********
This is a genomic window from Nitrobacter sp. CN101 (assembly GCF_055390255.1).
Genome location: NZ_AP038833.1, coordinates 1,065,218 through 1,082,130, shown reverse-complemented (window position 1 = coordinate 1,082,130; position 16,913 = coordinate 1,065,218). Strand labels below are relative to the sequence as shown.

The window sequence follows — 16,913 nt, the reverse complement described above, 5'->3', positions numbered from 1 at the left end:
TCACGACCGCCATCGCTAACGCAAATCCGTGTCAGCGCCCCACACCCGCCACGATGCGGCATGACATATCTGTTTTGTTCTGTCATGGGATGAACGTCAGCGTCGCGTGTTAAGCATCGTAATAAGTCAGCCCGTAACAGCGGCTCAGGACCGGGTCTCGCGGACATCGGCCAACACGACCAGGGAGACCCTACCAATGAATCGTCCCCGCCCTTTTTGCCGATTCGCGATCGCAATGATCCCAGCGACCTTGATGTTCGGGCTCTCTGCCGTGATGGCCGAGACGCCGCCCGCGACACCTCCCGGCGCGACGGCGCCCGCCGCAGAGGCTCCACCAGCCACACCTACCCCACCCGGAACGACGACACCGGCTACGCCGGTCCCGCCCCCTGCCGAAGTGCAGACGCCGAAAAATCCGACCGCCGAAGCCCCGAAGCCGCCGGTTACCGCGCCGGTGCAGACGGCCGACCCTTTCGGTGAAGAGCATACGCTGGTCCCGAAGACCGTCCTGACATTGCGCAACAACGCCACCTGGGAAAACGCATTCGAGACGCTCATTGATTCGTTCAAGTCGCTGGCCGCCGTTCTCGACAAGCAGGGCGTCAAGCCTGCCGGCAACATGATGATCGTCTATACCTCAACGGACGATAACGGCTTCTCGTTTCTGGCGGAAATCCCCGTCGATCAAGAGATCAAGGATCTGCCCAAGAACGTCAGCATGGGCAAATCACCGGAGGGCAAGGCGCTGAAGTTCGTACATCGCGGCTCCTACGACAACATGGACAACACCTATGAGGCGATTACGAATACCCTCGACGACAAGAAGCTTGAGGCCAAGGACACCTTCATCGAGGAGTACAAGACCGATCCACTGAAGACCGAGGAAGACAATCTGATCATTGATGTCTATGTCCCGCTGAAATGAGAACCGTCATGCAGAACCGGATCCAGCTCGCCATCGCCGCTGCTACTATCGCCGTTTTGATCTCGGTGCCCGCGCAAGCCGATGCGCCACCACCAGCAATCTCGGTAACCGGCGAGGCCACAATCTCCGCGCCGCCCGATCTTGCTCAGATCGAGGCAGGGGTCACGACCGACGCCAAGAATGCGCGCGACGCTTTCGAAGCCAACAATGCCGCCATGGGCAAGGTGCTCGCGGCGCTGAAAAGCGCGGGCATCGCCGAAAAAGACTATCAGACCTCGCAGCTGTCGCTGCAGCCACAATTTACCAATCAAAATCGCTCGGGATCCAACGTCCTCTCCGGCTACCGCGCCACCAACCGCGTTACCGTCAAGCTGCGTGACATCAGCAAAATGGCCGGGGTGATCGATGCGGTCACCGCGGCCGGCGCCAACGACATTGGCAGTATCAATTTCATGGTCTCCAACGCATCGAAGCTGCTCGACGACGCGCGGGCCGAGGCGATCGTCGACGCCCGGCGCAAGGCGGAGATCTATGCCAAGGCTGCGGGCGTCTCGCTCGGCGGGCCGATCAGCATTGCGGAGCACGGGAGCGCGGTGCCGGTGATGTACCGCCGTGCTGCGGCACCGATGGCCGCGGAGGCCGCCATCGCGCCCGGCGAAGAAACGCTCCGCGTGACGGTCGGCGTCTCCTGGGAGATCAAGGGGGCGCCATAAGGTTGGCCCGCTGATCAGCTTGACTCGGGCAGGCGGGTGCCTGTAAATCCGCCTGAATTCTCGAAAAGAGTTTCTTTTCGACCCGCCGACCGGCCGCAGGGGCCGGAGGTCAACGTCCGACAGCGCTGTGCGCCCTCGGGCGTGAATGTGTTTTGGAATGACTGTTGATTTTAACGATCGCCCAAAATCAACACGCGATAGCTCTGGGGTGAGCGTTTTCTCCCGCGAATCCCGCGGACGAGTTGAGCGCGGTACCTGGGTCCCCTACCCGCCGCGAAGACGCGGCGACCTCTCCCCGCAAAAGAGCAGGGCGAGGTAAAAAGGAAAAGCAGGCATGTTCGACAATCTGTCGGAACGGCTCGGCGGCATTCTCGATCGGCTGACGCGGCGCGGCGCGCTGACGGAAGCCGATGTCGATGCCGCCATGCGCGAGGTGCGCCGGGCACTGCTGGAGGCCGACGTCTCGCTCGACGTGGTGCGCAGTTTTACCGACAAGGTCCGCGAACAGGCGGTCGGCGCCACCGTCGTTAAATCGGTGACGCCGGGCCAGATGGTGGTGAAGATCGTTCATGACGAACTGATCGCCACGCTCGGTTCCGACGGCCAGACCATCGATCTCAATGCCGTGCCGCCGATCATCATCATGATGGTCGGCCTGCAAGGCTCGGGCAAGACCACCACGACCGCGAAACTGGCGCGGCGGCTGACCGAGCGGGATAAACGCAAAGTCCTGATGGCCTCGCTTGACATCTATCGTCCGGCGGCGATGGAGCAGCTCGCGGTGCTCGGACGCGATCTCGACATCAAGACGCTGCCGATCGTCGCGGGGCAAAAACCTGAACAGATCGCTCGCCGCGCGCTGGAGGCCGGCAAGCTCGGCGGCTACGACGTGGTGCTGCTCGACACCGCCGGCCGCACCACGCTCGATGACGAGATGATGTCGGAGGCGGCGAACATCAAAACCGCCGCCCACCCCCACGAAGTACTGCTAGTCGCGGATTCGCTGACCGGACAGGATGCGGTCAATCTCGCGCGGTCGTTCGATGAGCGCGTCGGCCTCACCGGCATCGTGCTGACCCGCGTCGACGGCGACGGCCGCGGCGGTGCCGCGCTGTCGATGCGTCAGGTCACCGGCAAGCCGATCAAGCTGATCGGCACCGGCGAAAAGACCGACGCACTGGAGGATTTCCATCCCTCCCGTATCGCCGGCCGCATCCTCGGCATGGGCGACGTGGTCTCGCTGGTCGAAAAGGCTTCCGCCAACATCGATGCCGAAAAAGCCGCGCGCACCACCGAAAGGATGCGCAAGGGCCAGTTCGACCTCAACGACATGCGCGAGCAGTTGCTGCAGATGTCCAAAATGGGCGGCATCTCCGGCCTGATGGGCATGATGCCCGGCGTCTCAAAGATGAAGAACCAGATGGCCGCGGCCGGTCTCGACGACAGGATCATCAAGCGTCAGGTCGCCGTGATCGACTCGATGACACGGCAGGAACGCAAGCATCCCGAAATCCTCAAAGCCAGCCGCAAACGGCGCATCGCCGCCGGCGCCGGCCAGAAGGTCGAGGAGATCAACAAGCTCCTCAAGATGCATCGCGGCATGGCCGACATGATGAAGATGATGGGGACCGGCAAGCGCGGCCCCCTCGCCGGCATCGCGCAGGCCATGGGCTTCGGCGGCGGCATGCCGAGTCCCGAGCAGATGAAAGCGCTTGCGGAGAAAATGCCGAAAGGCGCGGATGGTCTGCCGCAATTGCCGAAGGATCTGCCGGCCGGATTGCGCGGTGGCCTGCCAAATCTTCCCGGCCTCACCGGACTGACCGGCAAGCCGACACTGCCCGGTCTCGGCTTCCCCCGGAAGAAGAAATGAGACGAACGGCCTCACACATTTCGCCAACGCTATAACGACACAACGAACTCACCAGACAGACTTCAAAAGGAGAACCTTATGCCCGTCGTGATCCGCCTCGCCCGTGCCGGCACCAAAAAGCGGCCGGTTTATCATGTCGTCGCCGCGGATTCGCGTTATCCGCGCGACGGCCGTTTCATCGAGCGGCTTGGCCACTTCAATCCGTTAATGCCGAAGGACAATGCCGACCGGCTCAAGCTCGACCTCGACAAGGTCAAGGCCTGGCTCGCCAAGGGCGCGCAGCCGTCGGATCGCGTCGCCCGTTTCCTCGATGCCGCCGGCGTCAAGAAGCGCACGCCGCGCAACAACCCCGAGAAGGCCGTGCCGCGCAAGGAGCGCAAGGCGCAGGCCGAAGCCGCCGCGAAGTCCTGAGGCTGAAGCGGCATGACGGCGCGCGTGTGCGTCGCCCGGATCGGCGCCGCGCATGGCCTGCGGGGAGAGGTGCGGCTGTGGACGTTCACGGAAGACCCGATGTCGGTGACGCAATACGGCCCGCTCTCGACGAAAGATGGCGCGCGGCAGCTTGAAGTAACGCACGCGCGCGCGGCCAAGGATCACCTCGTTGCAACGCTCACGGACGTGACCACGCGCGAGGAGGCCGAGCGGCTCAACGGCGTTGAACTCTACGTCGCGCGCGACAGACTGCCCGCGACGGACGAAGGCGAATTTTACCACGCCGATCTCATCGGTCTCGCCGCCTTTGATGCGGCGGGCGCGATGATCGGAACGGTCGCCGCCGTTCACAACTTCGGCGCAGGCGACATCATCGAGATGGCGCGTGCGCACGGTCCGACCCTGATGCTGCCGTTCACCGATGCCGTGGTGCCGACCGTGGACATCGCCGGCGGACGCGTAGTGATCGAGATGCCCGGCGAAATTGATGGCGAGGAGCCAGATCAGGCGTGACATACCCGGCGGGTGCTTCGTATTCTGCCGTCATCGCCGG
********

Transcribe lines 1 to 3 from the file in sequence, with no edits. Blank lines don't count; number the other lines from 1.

This is a genomic window from Nitrobacter sp. CN101 (assembly GCF_055390255.1).
Genome location: NZ_AP038833.1, coordinates 1,065,218 through 1,082,130, shown reverse-complemented (window position 1 = coordinate 1,082,130; position 16,913 = coordinate 1,065,218). Strand labels below are relative to the sequence as shown.

The window sequence follows — 16,913 nt, the reverse complement described above, 5'->3', positions numbered from 1 at the left end: